A Valentine

A poem by Eugene Field

Your gran'ma, in her youth, was quite
As blithe a little maid as you.
And, though her hair is snowy white,
Her eyes still have their maiden blue,
And on her cheeks, as fair as thine,
Methinks a girlish blush would glow
If she recalled the valentine
She got, ah! many years ago.

A valorous youth loved gran'ma then,
And wooed her in that auld lang syne;
And first he told his secret when
He sent the maid that valentine.
No perfumed page nor sheet of gold
Was that first hint of love he sent,
But with the secret gran'pa told--
"I love you"--gran'ma was content.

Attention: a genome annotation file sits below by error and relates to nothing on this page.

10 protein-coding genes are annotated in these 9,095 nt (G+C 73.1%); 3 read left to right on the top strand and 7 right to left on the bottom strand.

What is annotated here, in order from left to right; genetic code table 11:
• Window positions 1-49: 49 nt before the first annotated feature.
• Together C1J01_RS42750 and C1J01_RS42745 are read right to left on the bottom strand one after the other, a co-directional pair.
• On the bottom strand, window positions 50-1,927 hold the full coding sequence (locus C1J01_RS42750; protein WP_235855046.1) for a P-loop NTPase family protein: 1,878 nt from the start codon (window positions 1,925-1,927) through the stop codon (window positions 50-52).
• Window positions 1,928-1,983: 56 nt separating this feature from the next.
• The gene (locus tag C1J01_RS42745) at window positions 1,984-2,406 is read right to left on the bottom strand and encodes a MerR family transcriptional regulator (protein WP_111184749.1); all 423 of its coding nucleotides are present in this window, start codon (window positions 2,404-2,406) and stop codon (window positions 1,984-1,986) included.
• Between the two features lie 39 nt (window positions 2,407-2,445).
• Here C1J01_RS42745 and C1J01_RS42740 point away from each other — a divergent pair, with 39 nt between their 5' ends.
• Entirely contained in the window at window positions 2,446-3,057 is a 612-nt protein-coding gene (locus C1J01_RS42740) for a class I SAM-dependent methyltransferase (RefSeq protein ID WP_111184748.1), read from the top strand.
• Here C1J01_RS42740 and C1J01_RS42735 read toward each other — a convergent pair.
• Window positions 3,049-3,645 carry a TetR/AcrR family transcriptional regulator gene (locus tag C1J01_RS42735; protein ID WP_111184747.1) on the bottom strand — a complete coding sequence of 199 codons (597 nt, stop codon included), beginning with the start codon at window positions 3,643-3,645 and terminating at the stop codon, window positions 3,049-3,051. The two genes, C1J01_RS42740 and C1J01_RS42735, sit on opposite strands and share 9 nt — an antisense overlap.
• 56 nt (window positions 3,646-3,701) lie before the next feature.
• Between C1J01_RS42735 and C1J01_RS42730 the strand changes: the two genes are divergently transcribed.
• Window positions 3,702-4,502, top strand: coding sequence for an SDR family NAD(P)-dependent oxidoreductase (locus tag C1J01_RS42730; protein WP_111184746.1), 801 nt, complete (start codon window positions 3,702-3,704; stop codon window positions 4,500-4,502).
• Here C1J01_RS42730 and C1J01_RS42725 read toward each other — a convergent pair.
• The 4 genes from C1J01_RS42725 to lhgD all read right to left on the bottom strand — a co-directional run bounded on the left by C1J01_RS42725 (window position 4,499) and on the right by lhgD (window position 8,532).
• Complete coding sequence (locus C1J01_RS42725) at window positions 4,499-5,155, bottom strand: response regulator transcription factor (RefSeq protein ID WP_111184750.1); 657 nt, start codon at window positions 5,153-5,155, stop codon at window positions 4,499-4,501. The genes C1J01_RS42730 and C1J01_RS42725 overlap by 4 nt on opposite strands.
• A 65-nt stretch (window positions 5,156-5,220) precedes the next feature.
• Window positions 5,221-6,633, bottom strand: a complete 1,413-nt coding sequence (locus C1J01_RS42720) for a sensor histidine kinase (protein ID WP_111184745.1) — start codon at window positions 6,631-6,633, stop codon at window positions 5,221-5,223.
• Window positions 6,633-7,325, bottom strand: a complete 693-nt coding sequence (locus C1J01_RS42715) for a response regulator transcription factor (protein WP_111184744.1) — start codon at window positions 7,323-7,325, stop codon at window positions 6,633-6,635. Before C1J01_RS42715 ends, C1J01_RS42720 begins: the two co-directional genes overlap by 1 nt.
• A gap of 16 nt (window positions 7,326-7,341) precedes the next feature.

Go, ask your gran'ma, if you will,
If--though her head be bowed and gray--
If--though her feeble pulse be chill--
True love abideth not for aye;
By that quaint portrait on the wall,
That smiles upon her from above,
Methinks your gran'ma can recall
The sweet divinity of love.

Dear Elsie, here's no page of gold--
No sheet embossed with cunning art--
But here's a solemn pledge of old:
"I love you, love, with all my heart."
And if in what I send you here
You read not all of love expressed,
Go--go to gran'ma, Elsie dear,
And she will tell you all the rest!

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